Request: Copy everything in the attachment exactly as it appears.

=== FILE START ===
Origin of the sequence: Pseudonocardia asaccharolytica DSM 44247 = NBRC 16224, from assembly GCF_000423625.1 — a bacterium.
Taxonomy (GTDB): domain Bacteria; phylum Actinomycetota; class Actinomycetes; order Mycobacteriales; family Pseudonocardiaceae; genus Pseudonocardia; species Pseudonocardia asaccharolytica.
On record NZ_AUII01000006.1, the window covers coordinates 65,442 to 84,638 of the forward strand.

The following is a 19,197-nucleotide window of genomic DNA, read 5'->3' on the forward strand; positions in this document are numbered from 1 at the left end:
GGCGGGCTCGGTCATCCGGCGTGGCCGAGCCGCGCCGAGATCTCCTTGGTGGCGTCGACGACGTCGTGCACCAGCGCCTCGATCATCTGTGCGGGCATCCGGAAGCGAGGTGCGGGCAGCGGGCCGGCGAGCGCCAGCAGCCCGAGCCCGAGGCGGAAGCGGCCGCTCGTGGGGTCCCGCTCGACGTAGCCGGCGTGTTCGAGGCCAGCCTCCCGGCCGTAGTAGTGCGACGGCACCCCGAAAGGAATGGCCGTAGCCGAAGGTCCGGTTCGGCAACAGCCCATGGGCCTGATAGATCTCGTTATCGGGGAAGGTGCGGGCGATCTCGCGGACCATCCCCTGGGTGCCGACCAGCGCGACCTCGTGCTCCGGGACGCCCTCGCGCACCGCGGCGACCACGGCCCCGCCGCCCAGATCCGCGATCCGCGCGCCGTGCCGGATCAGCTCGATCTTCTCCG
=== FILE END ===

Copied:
Origin of the sequence: Pseudonocardia asaccharolytica DSM 44247 = NBRC 16224, from assembly GCF_000423625.1 — a bacterium.
Taxonomy (GTDB): domain Bacteria; phylum Actinomycetota; class Actinomycetes; order Mycobacteriales; family Pseudonocardiaceae; genus Pseudonocardia; species Pseudonocardia asaccharolytica.
On record NZ_AUII01000006.1, the window covers coordinates 65,442 to 84,638 of the forward strand.

The following is a 19,197-nucleotide window of genomic DNA, read 5'->3' on the forward strand; positions in this document are numbered from 1 at the left end:
GGCGGGCTCGGTCATCCGGCGTGGCCGAGCCGCGCCGAGATCTCCTTGGTGGCGTCGACGACGTCGTGCACCAGCGCCTCGATCATCTGTGCGGGCATCCGGAAGCGAGGTGCGGGCAGCGGGCCGGCGAGCGCCAGCAGCCCGAGCCCGAGGCGGAAGCGGCCGCTCGTGGGGTCCCGCTCGACGTAGCCGGCGTGTTCGAGGCCAGCCTCCCGGCCGTAGTAGTGCGACGGCACCCCGAAAGGAATGGCCGTAGCCGAAGGTCCGGTTCGGCAACAGCCCATGGGCCTGATAGATCTCGTTATCGGGGAAGGTGCGGGCGATCTCGCGGACCATCCCCTGGGTGCCGACCAGCGCGACCTCGTGCTCCGGGACGCCCTCGCGCACCGCGGCGACCACGGCCCCGCCGCCCAGATCCGCGATCCGCGCGCCGTGCCGGATCAGCTCGATCTTCTCCG